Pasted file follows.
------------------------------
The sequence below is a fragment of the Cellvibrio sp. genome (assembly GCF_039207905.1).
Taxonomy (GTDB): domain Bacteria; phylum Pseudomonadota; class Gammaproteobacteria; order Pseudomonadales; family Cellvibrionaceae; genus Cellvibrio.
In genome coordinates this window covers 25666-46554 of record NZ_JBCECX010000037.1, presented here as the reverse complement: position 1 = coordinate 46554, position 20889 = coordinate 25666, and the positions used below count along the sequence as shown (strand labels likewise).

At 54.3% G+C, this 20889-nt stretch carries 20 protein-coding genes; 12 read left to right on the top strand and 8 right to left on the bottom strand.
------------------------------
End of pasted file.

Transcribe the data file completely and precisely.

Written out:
The sequence below is a fragment of the Cellvibrio sp. genome (assembly GCF_039207905.1).
Taxonomy (GTDB): domain Bacteria; phylum Pseudomonadota; class Gammaproteobacteria; order Pseudomonadales; family Cellvibrionaceae; genus Cellvibrio.
In genome coordinates this window covers 25666-46554 of record NZ_JBCECX010000037.1, presented here as the reverse complement: position 1 = coordinate 46554, position 20889 = coordinate 25666, and the positions used below count along the sequence as shown (strand labels likewise).

At 54.3% G+C, this 20889-nt stretch carries 20 protein-coding genes; 12 read left to right on the top strand and 8 right to left on the bottom strand.